Morning winds came
in at 15 knots, stirring up both the seas and Johnson's hopes—his Vee-hull
handles rough water better than catamarans do. Gentry and his throttleman, John
Connor, got off to a fast start, setting a 100-plus mph pace for the first of
six laps. By the halfway point, the winds had calmed down and Gentry opened up
a substantial lead. On the fourth lap Johnson caught up with Copeland, who was
in second place, and sped past him when his boat died in the water with engine
ills. "After that, as much as I tried not to think about it, it was hard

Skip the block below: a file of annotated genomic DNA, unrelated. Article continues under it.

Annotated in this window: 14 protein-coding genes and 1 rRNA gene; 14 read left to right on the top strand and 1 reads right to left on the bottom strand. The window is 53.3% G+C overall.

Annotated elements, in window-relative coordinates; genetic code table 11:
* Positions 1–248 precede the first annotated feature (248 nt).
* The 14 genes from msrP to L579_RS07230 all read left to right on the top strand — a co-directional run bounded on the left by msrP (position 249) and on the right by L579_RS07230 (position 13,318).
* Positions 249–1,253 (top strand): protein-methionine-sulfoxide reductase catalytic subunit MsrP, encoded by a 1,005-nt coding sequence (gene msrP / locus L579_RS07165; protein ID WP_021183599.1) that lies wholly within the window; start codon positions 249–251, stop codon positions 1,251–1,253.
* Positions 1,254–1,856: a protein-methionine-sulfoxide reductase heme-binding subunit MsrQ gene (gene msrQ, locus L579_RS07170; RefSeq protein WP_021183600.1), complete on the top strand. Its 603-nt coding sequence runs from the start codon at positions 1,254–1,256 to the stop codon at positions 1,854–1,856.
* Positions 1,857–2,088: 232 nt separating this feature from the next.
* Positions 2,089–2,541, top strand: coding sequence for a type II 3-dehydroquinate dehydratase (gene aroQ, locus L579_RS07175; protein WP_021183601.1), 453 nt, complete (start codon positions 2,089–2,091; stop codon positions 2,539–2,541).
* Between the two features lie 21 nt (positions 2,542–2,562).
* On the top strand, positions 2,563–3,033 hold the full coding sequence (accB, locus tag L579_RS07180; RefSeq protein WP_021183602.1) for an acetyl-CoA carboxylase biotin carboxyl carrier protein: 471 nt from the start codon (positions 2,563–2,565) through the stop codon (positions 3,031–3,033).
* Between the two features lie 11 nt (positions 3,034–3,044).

not to make a lot of promises I hope I can keep," said Johnson afterward.
"But we had plenty of juice left. We just wanted to stay in place and not
break." He did just that, finishing second, 1:46 behind Gentry. That gave
Johnson 708 points to Gentry's 689.
After his five-man
crew flung him off the dock in celebration, a soggy but jubilant Johnson sat on
his boat's deck and talked excitedly, still deflecting credit. "I happened
to point the boat in the right direction, but it was Sirois who kept the hammer
down," he said. "And hey, don't forget my mechanics, Phil [Garr] and
Wally [Sowin], who stayed up until 4 a.m. putting in the engines."
makes a Don Johnson Signature Edition Scarab 43. Now Johnson may build his own
Superboat and defend his title in it next year. He was asked what kind of boat
it would be. "The fast kind," replied Johnson with a wide grin,
sounding more and more like a real racer.